“I wanted to go to Belen because it’s where all my friends were already going, so I just figured I might as well go there,” Dylan said.

Submitted photo
Joshua Jones, left, and his younger brother Dylan Jones, right, during a 2018 summer league they both participated in. According to their mom, Liz, this is the only photo where Joshua can be seen sporting a Belen shirt.

Now that Joshua is graduating high school this month, he has made the commitment to swim for the Division 2 school Adam’s State University in Alamosa, Colo. — which his parents pointed out was only a four-hour drive from their home in Belen.

“We’re happy because he was really wanting to go to Texas Tech, Penn State, Hawaii, so it’s a little bit closer,” his father said. “OK, four hours away, we can do that.”

Since Mike travels a lot for work and has an account in Alamosa, Joshua could expect frequent visits from his dad during his time away from New Mexico.

Both Liz and Mike expressed the great pride they have in both of their boys for being the best they can be in a sport they both love, with the brotherly competition being an added bonus.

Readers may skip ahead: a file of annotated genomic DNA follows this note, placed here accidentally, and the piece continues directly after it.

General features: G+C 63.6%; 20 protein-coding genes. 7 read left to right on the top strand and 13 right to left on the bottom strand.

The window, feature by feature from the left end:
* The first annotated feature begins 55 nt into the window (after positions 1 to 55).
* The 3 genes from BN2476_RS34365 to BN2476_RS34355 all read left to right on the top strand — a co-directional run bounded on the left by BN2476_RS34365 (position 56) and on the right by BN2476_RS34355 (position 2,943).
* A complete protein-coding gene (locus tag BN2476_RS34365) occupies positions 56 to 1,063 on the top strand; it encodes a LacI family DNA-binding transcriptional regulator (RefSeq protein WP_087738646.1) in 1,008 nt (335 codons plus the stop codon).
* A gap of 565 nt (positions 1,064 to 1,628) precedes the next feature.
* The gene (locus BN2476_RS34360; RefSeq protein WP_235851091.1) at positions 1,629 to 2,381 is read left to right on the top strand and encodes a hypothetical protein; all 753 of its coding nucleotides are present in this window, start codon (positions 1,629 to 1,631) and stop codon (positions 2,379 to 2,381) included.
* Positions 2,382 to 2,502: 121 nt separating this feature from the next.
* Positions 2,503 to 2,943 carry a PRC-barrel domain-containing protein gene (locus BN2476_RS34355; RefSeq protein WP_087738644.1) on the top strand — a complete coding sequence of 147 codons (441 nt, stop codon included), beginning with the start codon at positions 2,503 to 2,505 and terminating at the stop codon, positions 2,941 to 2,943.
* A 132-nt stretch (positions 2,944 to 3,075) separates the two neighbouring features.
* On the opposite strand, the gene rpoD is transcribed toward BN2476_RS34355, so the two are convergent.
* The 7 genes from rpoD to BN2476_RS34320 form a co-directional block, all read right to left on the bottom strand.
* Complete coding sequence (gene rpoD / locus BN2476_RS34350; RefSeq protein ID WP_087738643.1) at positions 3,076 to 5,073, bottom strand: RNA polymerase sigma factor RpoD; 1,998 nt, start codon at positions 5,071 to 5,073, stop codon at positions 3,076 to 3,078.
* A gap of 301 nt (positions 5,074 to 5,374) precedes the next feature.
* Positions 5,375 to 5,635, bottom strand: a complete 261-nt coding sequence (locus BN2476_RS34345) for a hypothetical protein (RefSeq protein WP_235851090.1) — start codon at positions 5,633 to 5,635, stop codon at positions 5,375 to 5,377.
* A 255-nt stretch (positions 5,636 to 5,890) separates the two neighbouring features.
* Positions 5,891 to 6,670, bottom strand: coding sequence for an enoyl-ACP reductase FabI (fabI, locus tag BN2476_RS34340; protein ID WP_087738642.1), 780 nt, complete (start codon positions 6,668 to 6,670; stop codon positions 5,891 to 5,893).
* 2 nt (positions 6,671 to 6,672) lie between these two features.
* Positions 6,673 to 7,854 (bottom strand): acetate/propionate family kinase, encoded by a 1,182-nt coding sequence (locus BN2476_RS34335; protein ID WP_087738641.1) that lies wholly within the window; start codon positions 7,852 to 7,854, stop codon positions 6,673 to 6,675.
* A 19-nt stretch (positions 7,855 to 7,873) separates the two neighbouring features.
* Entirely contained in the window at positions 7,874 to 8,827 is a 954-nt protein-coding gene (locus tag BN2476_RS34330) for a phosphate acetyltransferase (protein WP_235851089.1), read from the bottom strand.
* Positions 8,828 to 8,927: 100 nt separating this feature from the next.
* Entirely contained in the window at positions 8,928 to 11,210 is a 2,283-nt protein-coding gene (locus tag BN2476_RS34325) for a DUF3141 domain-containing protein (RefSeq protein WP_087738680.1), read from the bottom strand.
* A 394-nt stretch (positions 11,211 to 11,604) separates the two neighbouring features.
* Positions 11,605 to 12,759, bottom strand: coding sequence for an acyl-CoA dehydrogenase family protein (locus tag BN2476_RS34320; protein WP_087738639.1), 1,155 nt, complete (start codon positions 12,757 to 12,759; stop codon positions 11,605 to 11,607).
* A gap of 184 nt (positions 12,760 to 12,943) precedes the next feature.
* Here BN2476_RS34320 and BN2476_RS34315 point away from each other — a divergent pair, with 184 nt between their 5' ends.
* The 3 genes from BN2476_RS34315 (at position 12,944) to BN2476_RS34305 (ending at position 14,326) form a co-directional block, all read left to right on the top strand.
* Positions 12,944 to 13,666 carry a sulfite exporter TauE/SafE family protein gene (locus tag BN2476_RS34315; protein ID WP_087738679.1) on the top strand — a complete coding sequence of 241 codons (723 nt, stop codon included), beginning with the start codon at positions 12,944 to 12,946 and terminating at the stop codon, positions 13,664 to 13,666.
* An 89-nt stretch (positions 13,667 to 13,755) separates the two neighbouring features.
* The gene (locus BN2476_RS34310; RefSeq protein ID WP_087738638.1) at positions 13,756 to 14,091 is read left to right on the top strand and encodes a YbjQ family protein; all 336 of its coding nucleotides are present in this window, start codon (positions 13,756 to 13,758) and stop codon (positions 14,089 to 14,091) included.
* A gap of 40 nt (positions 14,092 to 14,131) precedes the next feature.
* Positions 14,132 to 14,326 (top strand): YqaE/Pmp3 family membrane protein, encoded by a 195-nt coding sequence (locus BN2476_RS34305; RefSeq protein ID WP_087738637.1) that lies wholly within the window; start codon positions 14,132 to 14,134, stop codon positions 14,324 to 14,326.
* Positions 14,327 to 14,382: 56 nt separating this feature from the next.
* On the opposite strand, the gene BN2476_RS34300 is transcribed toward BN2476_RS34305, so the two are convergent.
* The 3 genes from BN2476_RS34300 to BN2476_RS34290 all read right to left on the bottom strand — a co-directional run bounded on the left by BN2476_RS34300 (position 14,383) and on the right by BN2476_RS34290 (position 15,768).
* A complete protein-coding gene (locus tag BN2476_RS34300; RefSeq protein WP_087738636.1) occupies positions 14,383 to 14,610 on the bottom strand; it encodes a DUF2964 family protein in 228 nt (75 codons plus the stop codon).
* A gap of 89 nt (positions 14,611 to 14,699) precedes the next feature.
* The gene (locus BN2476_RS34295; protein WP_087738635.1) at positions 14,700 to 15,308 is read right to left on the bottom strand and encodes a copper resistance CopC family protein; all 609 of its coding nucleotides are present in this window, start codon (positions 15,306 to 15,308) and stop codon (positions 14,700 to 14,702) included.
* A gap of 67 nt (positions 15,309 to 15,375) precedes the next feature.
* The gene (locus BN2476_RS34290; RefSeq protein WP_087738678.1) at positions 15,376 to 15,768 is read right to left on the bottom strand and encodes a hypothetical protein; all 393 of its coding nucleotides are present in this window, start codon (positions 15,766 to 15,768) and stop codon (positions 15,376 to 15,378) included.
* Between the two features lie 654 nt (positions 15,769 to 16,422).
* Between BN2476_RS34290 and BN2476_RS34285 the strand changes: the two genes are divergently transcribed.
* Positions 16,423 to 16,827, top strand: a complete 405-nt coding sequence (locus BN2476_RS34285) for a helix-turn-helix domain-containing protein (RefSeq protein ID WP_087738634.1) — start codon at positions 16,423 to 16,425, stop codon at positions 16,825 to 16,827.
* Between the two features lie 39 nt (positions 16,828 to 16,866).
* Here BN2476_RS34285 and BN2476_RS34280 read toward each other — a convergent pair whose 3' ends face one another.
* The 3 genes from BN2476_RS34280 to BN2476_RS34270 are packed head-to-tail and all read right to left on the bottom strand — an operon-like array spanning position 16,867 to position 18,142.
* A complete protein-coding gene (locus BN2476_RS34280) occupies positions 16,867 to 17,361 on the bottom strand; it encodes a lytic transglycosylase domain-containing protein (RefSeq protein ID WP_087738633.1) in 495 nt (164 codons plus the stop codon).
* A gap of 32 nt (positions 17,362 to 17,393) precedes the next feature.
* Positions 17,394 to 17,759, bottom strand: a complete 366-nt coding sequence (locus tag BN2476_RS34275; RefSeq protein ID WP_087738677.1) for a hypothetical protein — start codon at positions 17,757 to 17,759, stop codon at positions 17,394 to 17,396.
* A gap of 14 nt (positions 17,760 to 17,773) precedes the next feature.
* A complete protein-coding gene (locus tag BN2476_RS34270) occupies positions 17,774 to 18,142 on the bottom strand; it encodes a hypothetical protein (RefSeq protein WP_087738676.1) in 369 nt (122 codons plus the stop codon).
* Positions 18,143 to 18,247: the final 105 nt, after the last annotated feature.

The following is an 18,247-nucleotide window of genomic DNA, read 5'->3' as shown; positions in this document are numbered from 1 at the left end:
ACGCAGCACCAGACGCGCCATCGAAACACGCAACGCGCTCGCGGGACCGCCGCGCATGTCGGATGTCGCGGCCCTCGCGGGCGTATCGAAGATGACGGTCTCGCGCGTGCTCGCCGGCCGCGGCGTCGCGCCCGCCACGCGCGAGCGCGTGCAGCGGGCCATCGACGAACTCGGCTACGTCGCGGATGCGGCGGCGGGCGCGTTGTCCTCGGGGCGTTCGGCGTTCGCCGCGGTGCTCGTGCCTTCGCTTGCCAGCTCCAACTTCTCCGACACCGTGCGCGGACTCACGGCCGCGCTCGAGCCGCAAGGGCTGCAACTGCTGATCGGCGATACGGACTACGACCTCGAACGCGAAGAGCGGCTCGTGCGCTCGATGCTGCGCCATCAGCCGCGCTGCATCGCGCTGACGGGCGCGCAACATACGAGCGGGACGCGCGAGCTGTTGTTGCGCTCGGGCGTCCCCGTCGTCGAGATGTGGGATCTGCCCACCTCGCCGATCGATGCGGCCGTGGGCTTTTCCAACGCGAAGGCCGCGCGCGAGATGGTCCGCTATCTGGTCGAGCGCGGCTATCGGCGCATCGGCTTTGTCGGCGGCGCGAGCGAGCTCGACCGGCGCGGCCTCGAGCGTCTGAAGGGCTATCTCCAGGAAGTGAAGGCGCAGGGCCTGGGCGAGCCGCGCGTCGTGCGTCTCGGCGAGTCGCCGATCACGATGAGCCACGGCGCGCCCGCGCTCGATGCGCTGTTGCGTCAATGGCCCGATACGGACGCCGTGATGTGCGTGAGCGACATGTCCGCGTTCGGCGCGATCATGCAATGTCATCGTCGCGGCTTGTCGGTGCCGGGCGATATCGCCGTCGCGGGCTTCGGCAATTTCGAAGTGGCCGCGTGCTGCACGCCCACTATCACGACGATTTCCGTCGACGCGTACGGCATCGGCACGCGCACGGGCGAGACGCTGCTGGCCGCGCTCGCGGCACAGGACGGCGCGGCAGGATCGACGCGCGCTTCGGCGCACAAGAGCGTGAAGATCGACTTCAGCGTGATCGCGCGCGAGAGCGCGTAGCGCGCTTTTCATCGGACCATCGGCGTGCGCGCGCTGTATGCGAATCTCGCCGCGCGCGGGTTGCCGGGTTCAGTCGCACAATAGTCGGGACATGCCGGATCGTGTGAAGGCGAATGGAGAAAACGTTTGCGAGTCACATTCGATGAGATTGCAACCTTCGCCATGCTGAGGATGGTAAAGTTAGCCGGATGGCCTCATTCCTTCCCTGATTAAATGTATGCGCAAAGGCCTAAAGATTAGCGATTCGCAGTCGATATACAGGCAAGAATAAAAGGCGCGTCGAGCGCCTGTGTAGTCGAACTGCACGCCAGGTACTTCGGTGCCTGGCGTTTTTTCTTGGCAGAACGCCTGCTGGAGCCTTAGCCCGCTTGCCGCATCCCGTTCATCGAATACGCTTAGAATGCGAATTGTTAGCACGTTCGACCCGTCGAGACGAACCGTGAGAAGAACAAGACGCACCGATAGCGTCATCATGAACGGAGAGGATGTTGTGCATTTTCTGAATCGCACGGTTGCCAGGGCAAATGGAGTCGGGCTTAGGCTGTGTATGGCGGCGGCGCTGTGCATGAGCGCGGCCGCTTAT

“They have been somewhat competitive with school. If Joshua does good, it motivated Dylan to do good, too, with things like that,” Mike said. “But, this came out of nowhere. They got in the pool against each other and it was really fun to see.”

“Until this season, it’s the first time that we’ve really seen them competitive,” Liz said. “Dylan is getting bigger, so this year is when he can keep up with his brother, so it’s kind of awesome.”

Both Jones brothers say it was less about the sport and more about the friends they have made along the way while swimming.

“(My favorite part about swimming is) just how fun it is,” Dylan said. “Most of the time, it’s just kind of fun laid back meets, and it’s not super serious.”

“I like the camaraderie,” Joshua said. “I love swimming, of course, but I love coming and being with my friends more, goofing around at practice and just having fun.”

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Makayla Grijalva was born and raised in Las Cruces. She is a 2020 graduate of The University of New Mexico, where she studied multimedia journalism, political science and history.